Article by Uli Schmetzer
June 2, 2006
FROM THE FRYING PAN INTO THE FIRE:
In our mercenary era, when everything and everyone seems for sale and human
dignity and human rights are easily dismissed as â€˜collateral commercial damage,â
€™ the fate of five Central Asian Uighurs has hardly caused a ripple of
international interest. Yet their story is indicative of a new global order in which
people can simply vanish into the Black Holes of the System.
The five Uighurs were released from Guatanamo Bay in May this year after five
years of being subjected to interrogations, abuse and torture, first at a U.S. military
detention center in Kandahar, Afghanistan and then, after being transferred in 2002,
at Guatanamo. In the end the U.S. military had to admit (and one is baffled why it took
so long) the men were not terrorists. The five and ten other Uighurs yet to be
released are members of a Turkic ethnic group in Chinaâ€™s north-western Xinjiang
province. All of them were kidnapped from a village in Pakistan by Pakistani head
hunters. In those early days after the attack on the Twin Towers the U.S. military was
desperate to inflate its quota of â€˜terroristâ€™ arrests. The head hunters, modern
slavers, sold the Uighurs as genuine Al Queda terrorists to the United States military
for five thousand dollars each.
According to the menâ€™s American lawyers the five had left Xinjiang in search of
jobs in Pakistan and a possible visa to study in the United States.
Now comes the really sad part: After being released as â€˜mistakesâ€™ the five
asked for student permits to remain in the U.S., a country that had subjected them to
shocking indignities and the loss of five years of their lives. The U.S. refused. Other
western nations also denied them political asylum. The reason for these refusals had
nothing to do with fear of terrorism but a lot to do with politics and economics.
The men can not return to their native Xinjiang because Chinese authorities have
accused the five (and the ten others) of membership in an Islamic Uighur brotherhood
clamoring for Xinjiangâ€™s independence. The Chinese had asked the U.S. to
extradite the Uighurs, a request the U.S. did not heed, at the same time turning down
the request for asylum. Cunningly this let the U.S. off the hook and the Chinese to
pursue the wanted Uighurs elsewhere.
(The massive influx of government-sponsored Chinese settlers has turned the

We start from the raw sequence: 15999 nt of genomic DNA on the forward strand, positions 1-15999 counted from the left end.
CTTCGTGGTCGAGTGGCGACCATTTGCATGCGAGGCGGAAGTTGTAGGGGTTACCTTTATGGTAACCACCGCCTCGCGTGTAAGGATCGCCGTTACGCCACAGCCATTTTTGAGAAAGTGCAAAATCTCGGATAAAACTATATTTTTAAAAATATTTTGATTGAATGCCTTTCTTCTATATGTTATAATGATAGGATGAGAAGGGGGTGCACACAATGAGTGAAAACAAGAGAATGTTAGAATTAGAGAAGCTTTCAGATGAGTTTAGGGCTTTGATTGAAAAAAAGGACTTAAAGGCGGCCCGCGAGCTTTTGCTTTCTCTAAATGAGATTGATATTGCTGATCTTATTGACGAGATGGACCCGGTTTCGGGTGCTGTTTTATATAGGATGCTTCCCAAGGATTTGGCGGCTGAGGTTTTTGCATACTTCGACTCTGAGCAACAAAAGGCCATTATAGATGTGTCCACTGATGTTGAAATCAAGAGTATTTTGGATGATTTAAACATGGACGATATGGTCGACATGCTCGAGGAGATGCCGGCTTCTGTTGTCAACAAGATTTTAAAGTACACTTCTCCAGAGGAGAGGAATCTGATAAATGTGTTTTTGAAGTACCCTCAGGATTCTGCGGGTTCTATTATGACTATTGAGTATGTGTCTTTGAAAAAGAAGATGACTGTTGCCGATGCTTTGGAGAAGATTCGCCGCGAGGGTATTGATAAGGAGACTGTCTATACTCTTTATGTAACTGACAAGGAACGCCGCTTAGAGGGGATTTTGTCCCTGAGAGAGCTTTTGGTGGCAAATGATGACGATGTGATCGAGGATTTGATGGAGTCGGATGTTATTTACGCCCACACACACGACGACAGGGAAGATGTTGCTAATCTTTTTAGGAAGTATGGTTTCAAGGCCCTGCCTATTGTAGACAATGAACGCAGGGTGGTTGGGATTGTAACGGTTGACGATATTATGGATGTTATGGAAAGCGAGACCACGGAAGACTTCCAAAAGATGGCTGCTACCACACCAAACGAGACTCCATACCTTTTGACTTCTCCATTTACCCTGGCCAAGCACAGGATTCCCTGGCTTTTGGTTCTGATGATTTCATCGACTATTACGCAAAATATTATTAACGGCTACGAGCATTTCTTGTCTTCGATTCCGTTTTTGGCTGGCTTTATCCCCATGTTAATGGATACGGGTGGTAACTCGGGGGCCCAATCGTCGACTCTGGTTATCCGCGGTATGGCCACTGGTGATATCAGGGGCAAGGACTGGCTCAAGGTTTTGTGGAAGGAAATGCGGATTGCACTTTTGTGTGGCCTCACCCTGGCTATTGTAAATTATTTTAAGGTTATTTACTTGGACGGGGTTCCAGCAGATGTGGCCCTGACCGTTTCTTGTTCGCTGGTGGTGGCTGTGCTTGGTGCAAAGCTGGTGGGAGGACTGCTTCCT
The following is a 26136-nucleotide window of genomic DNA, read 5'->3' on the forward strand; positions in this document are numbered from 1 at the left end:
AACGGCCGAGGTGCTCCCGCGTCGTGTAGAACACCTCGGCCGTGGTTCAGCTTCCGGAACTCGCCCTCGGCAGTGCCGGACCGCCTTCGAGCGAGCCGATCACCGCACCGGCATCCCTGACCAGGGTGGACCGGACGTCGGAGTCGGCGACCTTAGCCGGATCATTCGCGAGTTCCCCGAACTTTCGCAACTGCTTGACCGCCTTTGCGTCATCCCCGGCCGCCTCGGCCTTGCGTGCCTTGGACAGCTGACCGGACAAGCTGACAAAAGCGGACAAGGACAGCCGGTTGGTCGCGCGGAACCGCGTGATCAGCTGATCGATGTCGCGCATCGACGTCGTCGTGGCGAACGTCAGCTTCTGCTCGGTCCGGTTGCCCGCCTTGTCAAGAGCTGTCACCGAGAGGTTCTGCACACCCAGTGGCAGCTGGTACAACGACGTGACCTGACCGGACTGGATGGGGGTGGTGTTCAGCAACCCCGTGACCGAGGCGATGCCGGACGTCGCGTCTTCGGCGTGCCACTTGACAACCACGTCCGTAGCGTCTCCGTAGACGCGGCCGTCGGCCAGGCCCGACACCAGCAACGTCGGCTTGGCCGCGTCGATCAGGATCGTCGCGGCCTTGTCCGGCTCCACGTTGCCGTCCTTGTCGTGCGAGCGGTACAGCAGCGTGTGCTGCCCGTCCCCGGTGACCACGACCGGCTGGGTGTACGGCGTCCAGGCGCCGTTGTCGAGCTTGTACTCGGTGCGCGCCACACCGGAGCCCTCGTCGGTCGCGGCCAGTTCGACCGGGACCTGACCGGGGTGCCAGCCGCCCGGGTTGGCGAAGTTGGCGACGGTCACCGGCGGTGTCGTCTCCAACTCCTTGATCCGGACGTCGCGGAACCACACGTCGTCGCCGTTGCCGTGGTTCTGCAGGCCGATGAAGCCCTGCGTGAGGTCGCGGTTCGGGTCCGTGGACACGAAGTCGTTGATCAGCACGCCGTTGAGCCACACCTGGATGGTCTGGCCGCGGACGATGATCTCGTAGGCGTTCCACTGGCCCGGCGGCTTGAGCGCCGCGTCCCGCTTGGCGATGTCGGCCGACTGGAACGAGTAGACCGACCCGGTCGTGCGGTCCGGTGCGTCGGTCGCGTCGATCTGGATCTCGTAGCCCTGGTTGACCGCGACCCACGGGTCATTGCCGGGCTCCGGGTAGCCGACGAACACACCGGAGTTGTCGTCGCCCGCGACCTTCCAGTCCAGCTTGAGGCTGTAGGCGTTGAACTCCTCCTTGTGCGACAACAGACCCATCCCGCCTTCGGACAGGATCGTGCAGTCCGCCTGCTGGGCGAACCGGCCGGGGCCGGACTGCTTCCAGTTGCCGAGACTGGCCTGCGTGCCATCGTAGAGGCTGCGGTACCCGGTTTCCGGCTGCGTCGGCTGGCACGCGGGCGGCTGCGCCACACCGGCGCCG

Uighurs, the natives of Xinjiang, into a minority group in their own country. Now and
then radical Uighurs blow up Chinese buses, or, as happened in 1990, hang Chinese
officials from lampposts. The Chinese government has employed ever harsher
methods to stifle the simmering Uighur rebellion, one reason why Peking has thrown
its support behind the fight against Al Queda and Islamic radicals.)
Although the U.S. did not heed the Chinese extradition request it allowed Chinese
officials to interrogate the â€˜Uighur terroristsâ€™ at Guatanamo Bay. During these
questioning sessions the Uighurs allege the Chinese were allowed to use similar
interrogation methods as those used by the Americans at Abu Ghrab, methods which
the Chinese government had indignantly renounced as â€˜inhuman,â€™ one more
example, if needed, of the hypocrisy of governments.
In fact countries like Sweden, Finland, Switzerland and Turkey (among twenty
nations approached) rejected the Uighurâ€™s asylum requests. All of these nations,
like the rest of the world, are deep in debt to Chinese productivity flooding their
markets or have vulnerable joint ventures in China. No one was willing to jeopardize
Chinaâ€™s goodwill and its commercial clout for the sake of a few Uighurs from the
central Asian steppes.
But then, low and behold, the Uighurs were granted â€˜temporaryâ€™ asylum by
an impoverished Albania whose fourth largest trading partner just happens to be
Peking. Of course no one was surprised when China immediately demanded the
Albanians hand over the â€˜Xinjiang terrorists.â€™ Nor was anyone surprised by the
reply of the Albanian president, Sali Berisha, who said his country was anxious to
receive evidence from China implicating the five men as terrorists.
As Chinaâ€™s legal record has amply demonstrated in the past obtaining evidence
suitable for conviction has never been a problem for Chinese authorities.
One can only deduce that the dramatic odyssey through international prisons and
detention centers is not yet over for the unlucky Uighurs.